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China Voices Regret on U.S. Decision to Punish Macau Bank

China expressed "deep regret" Thursday over a U.S. decision to punish a Macau bank for allegedly helping North Korea launder money, foreshadowing the difficulties of enforcing an international agreement on the North's nuclear disarmament.

Washington promised to resolve its blacklisting of the tiny Banco Delta Asia and the freezing of $24 million in North Korean deposits as an inducement to Pyongyang to disarm. The U.S. Treasury Department's decision Wednesday ordering U.S. banks to sever ties with Banco Delta Asia appeared to fall short of expectations.

"We feel deep regret for the ruling by the U.S.," Chinese Foreign Ministry spokesman Qin Gang said at a routine media briefing.

Qin did not explicitly say why China was displeased. He suggested that the U.S. move could affect North Korea's disarmament, as well as the reputation of Macau, a semiautonomous territory under Chinese rule.

North Korea has yet to respond publicly to the U.S. Treasury's decision.

The U.S. move and China's comments come as the disarmament process is trying to find its feet. The agreement — reached by North Korea, the United States, China, Russia, Japan and South Korea — requires Pyongyang to shut down its main nuclear reactor and processing facility and allow in U.N. inspectors for verification by April 14.

The top U.S. nuclear envoy said Thursday that he did not think a U.S. decision to punish Banco Delta Asia would have a negative impact on the disarmament talks.

"They want to make sure that Macau's reputation is intact, so I am not surprised," Assistant Secretary of State Christopher Hill told reporters, adding "no, no, nope," when asked if the decision to punish Banco Delta Asia would have a negative impact on the talks.

After a one-day consultation in Pyongyang, the chief of the U.N.'s International Atomic Energy Agency, Mohammed ElBaradei, told reporters Wednesday that North Korea was committed to the agreement but was awaiting the lifting of U.S. financial sanctions against Banco Delta Asia. He called the disarmament process "fragile."

Negotiators from the six countries involved in the agreement attempted to push the disarmament process forward Thursday, convening a working group on energy and economic assistance for North Korea in Beijing. North Korea is supposed to receive a shipment of 50,000 tons of heavy oil by the mid-April deadline and eventually receive assistance worth 20 times more if it fully discloses and dismantles all nuclear programs.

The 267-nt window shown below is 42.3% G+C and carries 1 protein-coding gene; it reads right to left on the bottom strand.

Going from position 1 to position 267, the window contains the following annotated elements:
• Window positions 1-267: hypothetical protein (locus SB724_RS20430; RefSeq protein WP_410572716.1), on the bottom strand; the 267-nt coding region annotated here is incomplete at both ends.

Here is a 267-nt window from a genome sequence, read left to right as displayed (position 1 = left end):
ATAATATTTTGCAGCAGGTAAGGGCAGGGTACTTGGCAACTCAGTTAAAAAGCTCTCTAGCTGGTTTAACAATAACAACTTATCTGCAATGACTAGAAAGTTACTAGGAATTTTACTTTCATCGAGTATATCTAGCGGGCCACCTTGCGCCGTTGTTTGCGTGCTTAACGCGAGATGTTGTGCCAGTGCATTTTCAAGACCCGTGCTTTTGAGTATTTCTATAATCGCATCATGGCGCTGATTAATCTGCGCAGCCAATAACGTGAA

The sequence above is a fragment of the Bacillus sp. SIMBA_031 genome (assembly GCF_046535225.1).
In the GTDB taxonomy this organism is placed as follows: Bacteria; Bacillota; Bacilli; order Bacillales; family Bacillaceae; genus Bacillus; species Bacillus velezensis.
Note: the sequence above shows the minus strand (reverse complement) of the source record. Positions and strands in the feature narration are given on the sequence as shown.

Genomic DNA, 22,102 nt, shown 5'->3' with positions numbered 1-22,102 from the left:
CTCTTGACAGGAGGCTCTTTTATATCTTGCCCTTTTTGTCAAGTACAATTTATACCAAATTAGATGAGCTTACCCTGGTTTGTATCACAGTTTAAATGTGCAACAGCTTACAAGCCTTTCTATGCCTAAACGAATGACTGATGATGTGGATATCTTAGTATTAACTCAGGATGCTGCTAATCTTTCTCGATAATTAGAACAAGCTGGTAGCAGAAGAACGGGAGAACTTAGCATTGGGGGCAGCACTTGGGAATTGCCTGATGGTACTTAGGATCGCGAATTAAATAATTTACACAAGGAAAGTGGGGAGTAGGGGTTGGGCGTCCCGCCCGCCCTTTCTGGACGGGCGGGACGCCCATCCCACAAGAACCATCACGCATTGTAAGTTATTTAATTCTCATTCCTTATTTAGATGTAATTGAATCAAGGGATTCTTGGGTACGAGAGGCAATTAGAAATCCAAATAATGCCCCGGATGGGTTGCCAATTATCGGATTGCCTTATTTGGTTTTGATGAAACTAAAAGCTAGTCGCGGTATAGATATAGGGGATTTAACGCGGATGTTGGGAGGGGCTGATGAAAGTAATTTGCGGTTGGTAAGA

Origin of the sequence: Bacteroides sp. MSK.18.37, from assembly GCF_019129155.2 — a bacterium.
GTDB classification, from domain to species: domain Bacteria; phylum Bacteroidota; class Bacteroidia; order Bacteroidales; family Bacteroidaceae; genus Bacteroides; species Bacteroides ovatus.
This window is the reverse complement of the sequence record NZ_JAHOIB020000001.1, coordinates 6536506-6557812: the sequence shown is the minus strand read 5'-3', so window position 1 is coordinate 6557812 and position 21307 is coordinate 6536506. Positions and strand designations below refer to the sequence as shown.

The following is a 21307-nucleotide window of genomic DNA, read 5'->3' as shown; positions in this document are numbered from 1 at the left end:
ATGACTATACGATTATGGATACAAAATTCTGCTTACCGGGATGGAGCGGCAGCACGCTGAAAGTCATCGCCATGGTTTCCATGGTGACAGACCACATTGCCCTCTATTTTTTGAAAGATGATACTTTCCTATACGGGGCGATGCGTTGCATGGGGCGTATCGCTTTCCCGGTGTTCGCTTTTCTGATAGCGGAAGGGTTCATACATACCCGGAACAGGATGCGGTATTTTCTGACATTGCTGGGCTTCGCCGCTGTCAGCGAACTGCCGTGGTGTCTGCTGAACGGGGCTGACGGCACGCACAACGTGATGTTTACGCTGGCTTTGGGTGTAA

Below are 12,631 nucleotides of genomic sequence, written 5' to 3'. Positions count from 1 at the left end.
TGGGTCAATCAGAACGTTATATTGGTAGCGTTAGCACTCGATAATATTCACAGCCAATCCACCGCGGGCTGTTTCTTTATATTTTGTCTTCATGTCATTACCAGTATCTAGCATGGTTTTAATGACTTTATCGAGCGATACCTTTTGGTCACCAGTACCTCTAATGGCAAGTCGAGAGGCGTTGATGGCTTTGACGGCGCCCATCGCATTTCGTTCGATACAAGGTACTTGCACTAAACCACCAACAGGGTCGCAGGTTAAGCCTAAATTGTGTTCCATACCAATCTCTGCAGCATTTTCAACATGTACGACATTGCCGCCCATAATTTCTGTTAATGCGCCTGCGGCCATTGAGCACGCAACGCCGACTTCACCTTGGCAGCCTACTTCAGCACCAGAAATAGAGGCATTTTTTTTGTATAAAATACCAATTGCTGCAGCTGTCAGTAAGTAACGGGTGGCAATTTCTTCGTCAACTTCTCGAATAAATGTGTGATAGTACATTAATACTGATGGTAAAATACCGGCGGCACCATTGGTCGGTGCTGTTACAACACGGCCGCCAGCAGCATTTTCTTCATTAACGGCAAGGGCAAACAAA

Two other working groups, one on regional security, the other on disarmament, were to meet in the coming days before a full six-way round of discussions on Monday.

South Korean nuclear envoy Chun Yung-woo said the economic assistance talks "are not aimed at reaching any special conclusion, but rather to hear what it is that North Korea wants and what the other countries can do to meet such North Korean requests."

The release of the funds in Banco Delta Asia had been a key request by North Korea. It boycotted the nuclear disarmament talks for more than a year after Washington blacklisted the bank in September 2005. During that time, Pyongyang's Yongbyon facility continued to process plutonium and North Korea successfully exploded a test nuclear device on Oct. 9.

Washington said Wednesday it would order U.S. banks to sever ties with Banco Delta Asia. The measure could in fact help the bank by replacing the blanket allegations with a definitive and limited U.S. restriction.

The Treasury Department also is expected to help overseas regulators identify individual account holders' risk of involvement in illicit activities. This assessment could be used by Macau to release money that has been frozen.

In Macau, the Monetary Authority said in a statement on its Web site that it "expresses its deep regret" that the U.S. listed the bank as a "primary money laundering concern." The government would respond further soon.